Each ONT uses a commercial CWDM small form pluggable (SFP) transceivers and one 1x2 1490 nm add/drop CWDM filter to connect the downstream channel in the receiver and the upstream channel in the 2x32 splitter arm. The ONT and OLT receivers use APD (Avalanche Photo Diode) detectors with -31 dBm average sensitivity (ONT) and -33.5 dBm average sensitivity (OLT). The average optical power transmitted by each laser in S band is 1.3 dBm and 0 dBm for O band CWDM.

Fig. 5 shows the total insertion loss/insulation of (a) S band demultiplexer, (b) 1490 add/drop CWDM and (c) O band demultiplexer. The maximum insertion losses for multi/demultiplexers are: S band WDM mux/demux = 1.6 dB, O band WDM mux/demux = 1.8 dB, 1490 nm add/drop CWDM filter = 0.7 dB and the 2x32 Splitter = 15.8 dB. The fiber attenuation at O band ranges from 0.39 dB/km dB at 1270 nm to 0.31 dB/km at 1330 nm. At S band, the average fiber attenuation is 0.22 dB/km.



Fig. 6(a) shows the BER performance evaluation for S band channels and Fig. 6(b) shows it to O band channels measured, respectively, in the ONT and in OLT with and without fiber (BTB). The power penalty is null at BER = 1x10-12 for downstream channels and it is around 2 dB for upstream channels. The power penalty for upstream channels is entirely absorbed by the system optical budged. The margin for the downstream and upstream channels is 2 dB at BER = 1x10-12. Fig.7 shows the spectrum in OLT of transmitted downstream and received upstream channels.



B. Network Upgrading and Extending

In order to verify the reach increase of in-band WDM PON overlay architecture, a PON extender based in SOAs is used. The bi-directional SOAs circuit is presented in Fig. 8. It is utilized a 1310/1490 nm fuser coupler to connect the input and output of two commercial SOAs, one for 1310 nm spectral band and other for 1490 nm spectral band. Fig. 3 shows the extender position in the fiber link, i.e., after 50 km from the OLT. Following the PON extender it is deployed 8 km fiber. These two fiber links have same attenuation as for the 20 km link previously described.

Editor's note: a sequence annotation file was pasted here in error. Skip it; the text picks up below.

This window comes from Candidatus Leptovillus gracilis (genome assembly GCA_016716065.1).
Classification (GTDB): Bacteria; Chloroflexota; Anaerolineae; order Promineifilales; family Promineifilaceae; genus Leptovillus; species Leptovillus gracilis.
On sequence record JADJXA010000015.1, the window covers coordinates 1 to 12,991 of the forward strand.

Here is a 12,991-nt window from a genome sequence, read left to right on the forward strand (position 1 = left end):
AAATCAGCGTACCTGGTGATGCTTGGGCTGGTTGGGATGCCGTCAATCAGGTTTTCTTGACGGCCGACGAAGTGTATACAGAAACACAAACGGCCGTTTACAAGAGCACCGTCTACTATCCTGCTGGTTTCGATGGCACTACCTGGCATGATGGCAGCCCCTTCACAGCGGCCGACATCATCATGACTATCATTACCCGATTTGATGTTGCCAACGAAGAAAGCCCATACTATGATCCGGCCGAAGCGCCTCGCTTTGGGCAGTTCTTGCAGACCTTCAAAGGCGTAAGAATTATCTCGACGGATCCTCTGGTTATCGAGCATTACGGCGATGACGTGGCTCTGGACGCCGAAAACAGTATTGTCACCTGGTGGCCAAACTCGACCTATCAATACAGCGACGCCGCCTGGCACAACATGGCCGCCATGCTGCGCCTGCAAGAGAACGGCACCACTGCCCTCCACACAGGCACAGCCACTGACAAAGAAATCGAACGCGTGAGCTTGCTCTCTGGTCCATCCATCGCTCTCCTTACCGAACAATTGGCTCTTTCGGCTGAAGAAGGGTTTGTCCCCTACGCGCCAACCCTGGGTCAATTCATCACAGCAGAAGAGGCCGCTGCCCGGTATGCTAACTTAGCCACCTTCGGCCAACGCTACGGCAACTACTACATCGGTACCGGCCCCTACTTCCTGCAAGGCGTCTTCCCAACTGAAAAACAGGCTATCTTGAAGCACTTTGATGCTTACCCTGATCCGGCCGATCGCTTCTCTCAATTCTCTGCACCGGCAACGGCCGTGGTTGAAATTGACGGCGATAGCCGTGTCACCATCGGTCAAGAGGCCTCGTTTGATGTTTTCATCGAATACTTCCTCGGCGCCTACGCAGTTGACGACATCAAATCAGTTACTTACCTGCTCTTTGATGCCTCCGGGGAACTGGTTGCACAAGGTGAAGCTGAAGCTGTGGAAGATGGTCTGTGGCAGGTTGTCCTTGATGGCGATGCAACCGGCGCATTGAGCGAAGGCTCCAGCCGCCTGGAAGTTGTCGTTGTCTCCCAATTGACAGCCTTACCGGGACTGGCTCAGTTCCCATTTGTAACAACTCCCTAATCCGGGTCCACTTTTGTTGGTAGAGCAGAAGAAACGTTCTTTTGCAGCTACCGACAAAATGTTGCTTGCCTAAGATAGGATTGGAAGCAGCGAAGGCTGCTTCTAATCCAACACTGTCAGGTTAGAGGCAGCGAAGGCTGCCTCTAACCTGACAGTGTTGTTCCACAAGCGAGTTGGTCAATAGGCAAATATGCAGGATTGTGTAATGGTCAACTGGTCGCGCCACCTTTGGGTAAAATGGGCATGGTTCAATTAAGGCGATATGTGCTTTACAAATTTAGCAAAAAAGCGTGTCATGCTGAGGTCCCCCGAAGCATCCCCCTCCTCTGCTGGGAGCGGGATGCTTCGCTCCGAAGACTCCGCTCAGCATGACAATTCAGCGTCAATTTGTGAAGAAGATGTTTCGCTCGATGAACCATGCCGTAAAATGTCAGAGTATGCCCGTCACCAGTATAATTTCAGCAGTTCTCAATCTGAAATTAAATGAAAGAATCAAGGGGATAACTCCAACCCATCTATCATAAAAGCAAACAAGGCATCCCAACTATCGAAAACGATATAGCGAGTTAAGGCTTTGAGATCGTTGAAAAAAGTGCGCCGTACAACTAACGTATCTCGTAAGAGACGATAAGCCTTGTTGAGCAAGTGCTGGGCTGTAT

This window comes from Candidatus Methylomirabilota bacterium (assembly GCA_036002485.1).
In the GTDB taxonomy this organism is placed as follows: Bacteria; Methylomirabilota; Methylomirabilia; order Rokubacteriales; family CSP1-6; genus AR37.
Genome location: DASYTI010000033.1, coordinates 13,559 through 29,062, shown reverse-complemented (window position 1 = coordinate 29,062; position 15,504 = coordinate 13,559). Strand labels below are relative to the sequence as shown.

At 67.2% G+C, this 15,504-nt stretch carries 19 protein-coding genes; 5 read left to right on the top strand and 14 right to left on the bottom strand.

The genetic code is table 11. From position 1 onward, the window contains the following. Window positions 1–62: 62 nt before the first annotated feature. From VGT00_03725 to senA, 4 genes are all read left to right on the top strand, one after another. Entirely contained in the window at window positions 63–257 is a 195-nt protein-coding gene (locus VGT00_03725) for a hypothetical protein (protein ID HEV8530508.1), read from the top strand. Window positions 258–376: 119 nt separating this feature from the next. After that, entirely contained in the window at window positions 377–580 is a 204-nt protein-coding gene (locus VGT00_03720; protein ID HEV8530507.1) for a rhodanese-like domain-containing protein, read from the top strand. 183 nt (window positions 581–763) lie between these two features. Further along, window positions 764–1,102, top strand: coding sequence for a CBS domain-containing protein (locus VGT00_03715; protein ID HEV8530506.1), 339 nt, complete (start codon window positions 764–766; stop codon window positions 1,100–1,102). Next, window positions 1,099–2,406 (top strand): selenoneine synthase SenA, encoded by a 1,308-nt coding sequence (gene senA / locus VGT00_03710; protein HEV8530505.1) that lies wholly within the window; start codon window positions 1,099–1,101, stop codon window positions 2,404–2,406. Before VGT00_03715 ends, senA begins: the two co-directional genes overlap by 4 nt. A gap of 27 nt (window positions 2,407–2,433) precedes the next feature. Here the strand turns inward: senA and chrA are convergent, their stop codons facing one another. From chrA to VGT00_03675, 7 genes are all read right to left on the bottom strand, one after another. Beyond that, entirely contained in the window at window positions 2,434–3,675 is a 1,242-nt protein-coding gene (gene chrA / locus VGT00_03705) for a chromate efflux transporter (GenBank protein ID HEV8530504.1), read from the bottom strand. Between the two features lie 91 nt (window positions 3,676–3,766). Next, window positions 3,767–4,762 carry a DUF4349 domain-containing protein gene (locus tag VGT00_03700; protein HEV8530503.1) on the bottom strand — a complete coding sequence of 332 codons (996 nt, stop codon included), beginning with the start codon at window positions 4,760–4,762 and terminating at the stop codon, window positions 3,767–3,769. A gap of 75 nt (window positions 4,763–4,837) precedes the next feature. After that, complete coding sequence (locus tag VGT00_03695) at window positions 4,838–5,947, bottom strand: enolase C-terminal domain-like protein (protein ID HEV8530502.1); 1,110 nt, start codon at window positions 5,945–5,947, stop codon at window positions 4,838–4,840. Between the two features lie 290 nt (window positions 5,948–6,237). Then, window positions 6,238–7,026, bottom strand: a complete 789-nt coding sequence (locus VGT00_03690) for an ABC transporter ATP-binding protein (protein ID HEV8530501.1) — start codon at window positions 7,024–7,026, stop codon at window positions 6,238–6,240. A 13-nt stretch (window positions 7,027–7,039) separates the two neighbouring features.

Typical characteristics of the SOAs are: loss signal gain greater than 15 dB in 1490 nm and in 1310 nm, operation current equal to 200 mA, and polarization sensitivity better than 1.5 dB. An optical attenuator is used in the input of the 1490 nm SOA to avoid BER degradation caused by cross gain modulation in nonlinear regime. Fig. 9 shows the spectrum of the PON extender outputs according to its position presented in Fig. 1. Notice that the gain bandwidth is 15 nm in S band and it is 60 nm in O band.



In the position where the extender is utilized the average input power per channel for S band channels is approximately -13.5 dBm (-23.5 dBm after the attenuator) and the gains are 13.5 dB (1482 nm), 13.8 dB (1487 nm), 13.1 dB (1492 nm) and 12.8 dB (1497 nm). The gains for O band channels are (average input power per channel ≈ -24 dBm): 11.9 dB (1270 nm), 17.4 dB (1290 nm), 16.8 dB (1310 nm) and 14.1 dB (1330 nm).